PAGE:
Robotics & automation in the construction industry

A question of ethics: if construction is industrialised and the use of robotics and automation is increased, what will happen to the displaced workforce?

When technology begins to transform the need for human labour, what is the approach to ethics?

When companies begin to embrace AI (artificial intelligence) and automation there will be, in some regards, an increase in jobs. However, what is much more likely is that many jobs disappear altogether. What happens to the displaced workforce and do businesses have an ethical obligation to help their workers? Companies do need to be aware of all of the negative repercussions of new technologies alongside the many positive aspects. In short, humans need to be central to the future workplace, complementing, augmenting and controlling the technological solutions.

Levels of automation

Cost-focused automation

This is when technology is only used for economic benefits (i.e. the reduction of workforce size). These are cost-based programs that frequently fail to deliver. They are not human-centric or socially conscious and can actually be detrimental to businesses.

Performance-driven automation

This approach to automation values the role of humans more than cost-focused automation. The systems and processes are engineered in ways that take advantage of technology and automation whilst still using a traditional workforce to fill in the shortfalls in technology. A good example is in the warehouses at Amazon where people carry out tasks that need flexibility and dexterity like packing and picking items. Robots, on the other hand, will take on roles that involve the transportation of heavy bins or other heavy lifting jobs. Of course, systems like this have moved beyond cost-focused automation but they don’t particularly consider any larger implications for the workforce.

Worker-centred automation

When businesses use automation that is worker-centred, they aim to enrich and develop workers as well as business performance. The idea is that people aren’t sidelined or replaced by machines. Instead, there are new ways for humans and machines to interact – the machines use technology to augment the capabilities of people. An example of this is in the manufacturing lines for Toyota where the workers produce goods manually at first and simplify and innovate the processes as they go. Once when the processes have been perfected to machines take over the work.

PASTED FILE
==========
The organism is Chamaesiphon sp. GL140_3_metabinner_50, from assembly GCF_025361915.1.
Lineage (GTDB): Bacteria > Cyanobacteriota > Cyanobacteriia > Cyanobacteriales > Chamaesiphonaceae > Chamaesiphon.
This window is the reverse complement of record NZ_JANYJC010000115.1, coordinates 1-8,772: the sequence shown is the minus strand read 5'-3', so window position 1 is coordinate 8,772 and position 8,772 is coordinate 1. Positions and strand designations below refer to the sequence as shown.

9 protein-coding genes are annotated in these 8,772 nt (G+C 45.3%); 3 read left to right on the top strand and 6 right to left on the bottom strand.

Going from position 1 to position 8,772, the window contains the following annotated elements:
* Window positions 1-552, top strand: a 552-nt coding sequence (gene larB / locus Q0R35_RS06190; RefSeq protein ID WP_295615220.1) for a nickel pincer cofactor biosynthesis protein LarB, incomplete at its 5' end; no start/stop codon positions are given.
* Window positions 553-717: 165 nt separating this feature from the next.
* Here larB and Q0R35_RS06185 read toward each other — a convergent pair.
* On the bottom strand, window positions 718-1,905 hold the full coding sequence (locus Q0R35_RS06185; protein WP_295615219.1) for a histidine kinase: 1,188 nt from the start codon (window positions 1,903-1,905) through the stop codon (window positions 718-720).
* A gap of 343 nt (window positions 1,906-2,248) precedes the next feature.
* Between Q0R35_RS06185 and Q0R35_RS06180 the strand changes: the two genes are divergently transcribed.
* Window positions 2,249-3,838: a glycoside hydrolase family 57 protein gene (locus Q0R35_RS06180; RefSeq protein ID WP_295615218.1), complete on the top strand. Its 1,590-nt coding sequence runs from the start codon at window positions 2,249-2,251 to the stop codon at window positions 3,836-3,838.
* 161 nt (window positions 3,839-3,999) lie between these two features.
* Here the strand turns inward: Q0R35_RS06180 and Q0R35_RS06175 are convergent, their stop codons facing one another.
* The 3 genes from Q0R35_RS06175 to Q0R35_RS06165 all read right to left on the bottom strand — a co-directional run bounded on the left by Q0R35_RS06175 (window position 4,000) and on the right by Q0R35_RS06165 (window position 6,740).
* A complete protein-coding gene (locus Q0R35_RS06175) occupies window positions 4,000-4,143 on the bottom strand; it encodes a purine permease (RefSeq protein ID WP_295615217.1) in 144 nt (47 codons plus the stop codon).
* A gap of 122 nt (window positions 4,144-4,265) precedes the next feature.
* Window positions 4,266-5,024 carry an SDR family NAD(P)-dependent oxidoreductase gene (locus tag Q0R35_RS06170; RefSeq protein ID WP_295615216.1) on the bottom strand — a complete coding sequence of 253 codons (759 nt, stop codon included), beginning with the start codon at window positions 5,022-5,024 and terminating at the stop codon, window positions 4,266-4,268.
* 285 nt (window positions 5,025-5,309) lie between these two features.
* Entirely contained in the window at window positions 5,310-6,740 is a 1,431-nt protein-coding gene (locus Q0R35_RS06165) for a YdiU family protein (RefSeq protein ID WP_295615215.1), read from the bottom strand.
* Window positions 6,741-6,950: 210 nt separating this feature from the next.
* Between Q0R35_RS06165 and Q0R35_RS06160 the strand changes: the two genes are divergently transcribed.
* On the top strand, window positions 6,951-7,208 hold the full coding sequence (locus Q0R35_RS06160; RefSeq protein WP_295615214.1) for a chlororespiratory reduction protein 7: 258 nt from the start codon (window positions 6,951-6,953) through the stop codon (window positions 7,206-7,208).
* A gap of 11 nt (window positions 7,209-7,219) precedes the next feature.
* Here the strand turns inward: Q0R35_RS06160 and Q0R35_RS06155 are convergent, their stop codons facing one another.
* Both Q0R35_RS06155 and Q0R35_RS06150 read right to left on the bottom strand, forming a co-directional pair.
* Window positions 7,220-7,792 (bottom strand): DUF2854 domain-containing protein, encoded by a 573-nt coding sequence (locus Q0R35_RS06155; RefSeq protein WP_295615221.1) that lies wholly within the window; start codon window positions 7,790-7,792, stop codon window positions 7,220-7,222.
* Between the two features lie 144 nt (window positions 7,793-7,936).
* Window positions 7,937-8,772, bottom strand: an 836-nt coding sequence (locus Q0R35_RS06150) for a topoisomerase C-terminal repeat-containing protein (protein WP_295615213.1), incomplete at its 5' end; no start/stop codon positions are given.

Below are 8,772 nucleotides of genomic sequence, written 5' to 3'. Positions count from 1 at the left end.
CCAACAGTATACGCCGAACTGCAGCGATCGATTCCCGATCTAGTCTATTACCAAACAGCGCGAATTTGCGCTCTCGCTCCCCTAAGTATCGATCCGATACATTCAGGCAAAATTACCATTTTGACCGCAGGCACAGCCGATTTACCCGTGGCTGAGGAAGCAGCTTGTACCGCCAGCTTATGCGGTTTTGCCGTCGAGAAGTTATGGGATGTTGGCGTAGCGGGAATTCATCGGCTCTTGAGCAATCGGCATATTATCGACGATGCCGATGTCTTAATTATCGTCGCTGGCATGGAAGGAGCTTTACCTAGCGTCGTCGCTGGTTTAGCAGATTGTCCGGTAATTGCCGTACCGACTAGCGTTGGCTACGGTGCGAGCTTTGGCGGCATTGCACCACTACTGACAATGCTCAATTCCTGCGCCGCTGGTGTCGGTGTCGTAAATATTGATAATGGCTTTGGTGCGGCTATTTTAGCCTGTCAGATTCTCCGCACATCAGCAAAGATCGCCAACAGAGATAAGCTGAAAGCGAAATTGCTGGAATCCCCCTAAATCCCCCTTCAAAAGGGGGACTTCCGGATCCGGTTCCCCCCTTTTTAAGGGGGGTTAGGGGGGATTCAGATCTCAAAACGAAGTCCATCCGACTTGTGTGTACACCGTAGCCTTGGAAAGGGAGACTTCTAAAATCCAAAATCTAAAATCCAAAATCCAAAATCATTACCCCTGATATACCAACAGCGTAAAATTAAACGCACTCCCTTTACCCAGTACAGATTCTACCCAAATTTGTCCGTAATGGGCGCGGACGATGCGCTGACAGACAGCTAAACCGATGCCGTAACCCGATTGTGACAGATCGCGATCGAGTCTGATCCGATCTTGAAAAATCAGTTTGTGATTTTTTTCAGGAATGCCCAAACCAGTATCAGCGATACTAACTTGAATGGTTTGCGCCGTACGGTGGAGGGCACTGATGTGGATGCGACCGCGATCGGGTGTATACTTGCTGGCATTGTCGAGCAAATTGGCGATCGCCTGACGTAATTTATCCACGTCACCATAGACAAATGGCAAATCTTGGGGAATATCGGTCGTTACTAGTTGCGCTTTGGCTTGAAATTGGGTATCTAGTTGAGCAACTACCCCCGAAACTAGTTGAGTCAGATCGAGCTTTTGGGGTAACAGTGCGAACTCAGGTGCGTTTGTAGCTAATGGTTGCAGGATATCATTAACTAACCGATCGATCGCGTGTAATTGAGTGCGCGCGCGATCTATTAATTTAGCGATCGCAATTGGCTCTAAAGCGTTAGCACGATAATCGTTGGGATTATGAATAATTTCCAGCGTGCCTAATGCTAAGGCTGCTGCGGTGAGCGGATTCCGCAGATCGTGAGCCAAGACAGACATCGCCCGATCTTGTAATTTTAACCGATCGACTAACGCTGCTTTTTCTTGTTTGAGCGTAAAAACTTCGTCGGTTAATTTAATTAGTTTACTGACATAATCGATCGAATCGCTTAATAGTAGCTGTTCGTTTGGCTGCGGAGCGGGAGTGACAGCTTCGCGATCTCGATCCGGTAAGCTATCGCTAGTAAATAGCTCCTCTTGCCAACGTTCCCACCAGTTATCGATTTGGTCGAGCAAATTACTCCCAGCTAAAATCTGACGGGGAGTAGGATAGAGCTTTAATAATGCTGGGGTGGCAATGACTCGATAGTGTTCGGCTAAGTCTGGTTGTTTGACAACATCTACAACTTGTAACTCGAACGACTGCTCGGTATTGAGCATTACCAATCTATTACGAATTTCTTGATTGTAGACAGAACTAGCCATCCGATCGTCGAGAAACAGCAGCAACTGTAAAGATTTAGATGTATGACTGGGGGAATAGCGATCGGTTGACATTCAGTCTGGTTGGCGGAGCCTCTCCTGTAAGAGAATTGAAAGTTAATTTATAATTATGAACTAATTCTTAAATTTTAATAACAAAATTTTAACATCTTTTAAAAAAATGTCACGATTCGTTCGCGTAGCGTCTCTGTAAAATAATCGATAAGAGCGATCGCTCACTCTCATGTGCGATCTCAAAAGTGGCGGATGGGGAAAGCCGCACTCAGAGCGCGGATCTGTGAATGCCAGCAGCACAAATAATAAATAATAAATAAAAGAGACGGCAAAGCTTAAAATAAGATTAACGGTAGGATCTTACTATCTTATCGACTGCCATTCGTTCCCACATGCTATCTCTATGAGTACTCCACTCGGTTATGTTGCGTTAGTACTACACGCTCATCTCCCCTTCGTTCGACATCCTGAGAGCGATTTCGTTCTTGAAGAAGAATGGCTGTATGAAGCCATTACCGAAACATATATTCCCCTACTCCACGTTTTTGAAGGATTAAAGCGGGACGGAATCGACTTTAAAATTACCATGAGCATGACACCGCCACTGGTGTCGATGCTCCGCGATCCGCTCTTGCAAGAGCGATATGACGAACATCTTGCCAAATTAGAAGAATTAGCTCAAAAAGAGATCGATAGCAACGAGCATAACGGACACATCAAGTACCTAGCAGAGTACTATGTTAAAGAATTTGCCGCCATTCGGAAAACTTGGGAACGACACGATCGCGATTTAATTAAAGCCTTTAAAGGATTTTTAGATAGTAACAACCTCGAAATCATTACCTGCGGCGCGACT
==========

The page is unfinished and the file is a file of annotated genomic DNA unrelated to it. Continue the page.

Automation that is socially responsible

The best type of automation is one that is socially responsible. This idea is that jobs for humans are better and more plentiful with automation. Of course, this isn’t easily achieved by many and business owners need to be proactive in their identification of new streams of revenue and growth of jobs with new automation. Such an example is Marlin Steel, a company based in Baltimore. Often, when a small manufacturing business introduces automation, the workforce is hit hard. Marlin Steel bucked this trend, however. Their business started to see a decline in demand and competition that was rising. The company started to invest in automation and robotics and redesigned the production process and product line. They were able to create highly-engineered custom products and this expanded their client base. Whilst doing this, they trained their employees on how to operate the new technology.

The say of the workers

If we’re looking for businesses to adopt automation that is socially responsible, we need to think about giving the workforce a say – even in their own redundancies. If automation does lead to redundancies there are different ways of approaching these.

There is certainly a wrong way to go about redundancies as the Finnish telecommunications company Nokia found out. Back in 2008, Nokia decided to close one of its plants in Germany. Workers turned up for work to discover the factory gates were locked and that their jobs had moved overseas. Nokia lost a lot of money and customers as the fallout to this was very public. They did learn from this mistake though. In 2011, Nokia was once again, forced to close down some aspects of its business, which meant that around 1800 people lost their jobs in 13 different countries. This time, Nokia approached it differently. They offered people to work in different jobs at Nokia or complete new training programmes to upskill. They could apply for grants if they wanted to switch careers altogether too. Nokia even invited other competitors to career fairs to help their employees who were forced into redundancy.

So, is automation ethical?

If we’re going to answer that question, we need to understand what we mean by ‘ethical’. Normally, ethics relate to morals and are relevant when discussing behaviour rather than material objects. Automation is not a behaviour but a tool so if we’re asking whether automation is ethical, we’re really discussing whether creating or using automation itself is ethical.

When automation is used correctly, it can certainly improve the workforce. It can allow team members to progress and gain new skills. It can also reduce the number of tasks that the workforce often consider to be frustrating or draining. In this way, creating automation is entirely ethical – it has the goal of improving the lives of the workforce. It is only when we use automation incorrectly that it becomes unethical.

How can we make sure the use of automation is always ethical?

As long as we treat automation as an assistant or an aid rather than a replacement, there are no ethical issues. Automation is simply a tool that we can use to help employees instead of replacing them. The construction industry can really benefit from automation and there are many opportunities for beneficial and ethical automation too.